Contrasting with the number of beers that have come out of the participants' cellars, very few pairings have been proposed. I would, however, highlight a couple of them: a classic one by Ca la Neus, matching a Brewdog Paradox Jura with tiramisu -which vanished after 24 hours in Instagram Stories; here's new trends for you-, and funny and delirious one by Kamon IPA, who dipped rosegons in his Skoria by El Oso y El Cuervo and Implik2.

With regard to aging, if we add the accumulated time of all the beers we can say that 3,461 months of own aging have been drunk, equivalent to 288 years. The average per beer of these figures would be 73.6 months, or 6.1 years. The oldest beer was produced by Txema Millán, a Rodenbach Classic with an expiration date of 1998: the only 20th century beer in the entire call. That's a proper back of the closet.

Mikel Rius, with his vertical tasting of five beers and two more bottles, has been the most prolific participant. On the second step there is a triple tie between Carlos Portolés, Jorge Arza and yours truly, although Jorge's case deserves special attention given that he found out about the call within 4 hours of its end. Pure dedication.

Finally, a brief comment to point out that most of the publications have been shared through Facebook, further proving to be the quintessential social network of our local beer scene, with a notable growth in Instagram and very little activity on Twitter. Oliver Jimeno was the only one to publish audio-visually through his YouTube channel, and the participation of Carlos PortolésJose BenedictoLuis BlascoMiguel BaúlRodrigo Valdezate and yours truly served to prove that the blogosphere is not yet extinct.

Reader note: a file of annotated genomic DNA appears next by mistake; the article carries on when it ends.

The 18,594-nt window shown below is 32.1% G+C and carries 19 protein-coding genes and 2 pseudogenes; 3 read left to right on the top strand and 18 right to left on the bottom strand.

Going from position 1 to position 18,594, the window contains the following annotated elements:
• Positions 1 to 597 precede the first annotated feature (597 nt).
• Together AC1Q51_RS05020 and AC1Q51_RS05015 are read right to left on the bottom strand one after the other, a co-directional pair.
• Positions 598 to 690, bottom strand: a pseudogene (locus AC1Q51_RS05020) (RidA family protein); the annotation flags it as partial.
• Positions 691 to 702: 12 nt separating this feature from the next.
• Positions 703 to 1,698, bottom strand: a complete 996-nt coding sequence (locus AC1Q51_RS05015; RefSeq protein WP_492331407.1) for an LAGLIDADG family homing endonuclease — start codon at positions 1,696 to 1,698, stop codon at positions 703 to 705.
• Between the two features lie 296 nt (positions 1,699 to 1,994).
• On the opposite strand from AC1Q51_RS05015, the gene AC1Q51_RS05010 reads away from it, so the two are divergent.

Photos by Beer Labs, from its Instagram account

Just above this paragraph you have what in my subjective opinion has been the best photo of the call: a Naparbier beer that many of us enjoyed back in the day, and very recently has Beer Labs.

In terms of writing, I would like to highlight the one by Luis Blasco on Medium, who far from writing just about his experience with the two beers has taken the opportunity to share a good article in which he visits aspects of the long and romantic history of the Lambic, and from the short but promising trajectory of one of the trendiest breweries: Peninsula.

At the experience level, I choose the story of a veteran and passionate #BotCW participant, Carlos Portolés, who drank a 2015 Black Albert to the health of his father. I am sure that within the scale of evaluations he describes, so representative of the character and spirit of a generation of people in our country, he would have valued the beer and the company as 'it is strong'.


Beyond the summary, if you want to take a look at all the publications generated during the past #BotCW, I leave you below a link to each of them, with the name of the person or participating profile.

I hope that all the contributions are interesting to you, and that they give you the opportunity to meet new people and thus be able to expand and strengthen the network of beer enthusiasts.

Salut i birra!


Popular posts from this blog

If you can't beat them...

The Session #96 - Announcement

Pilot Plant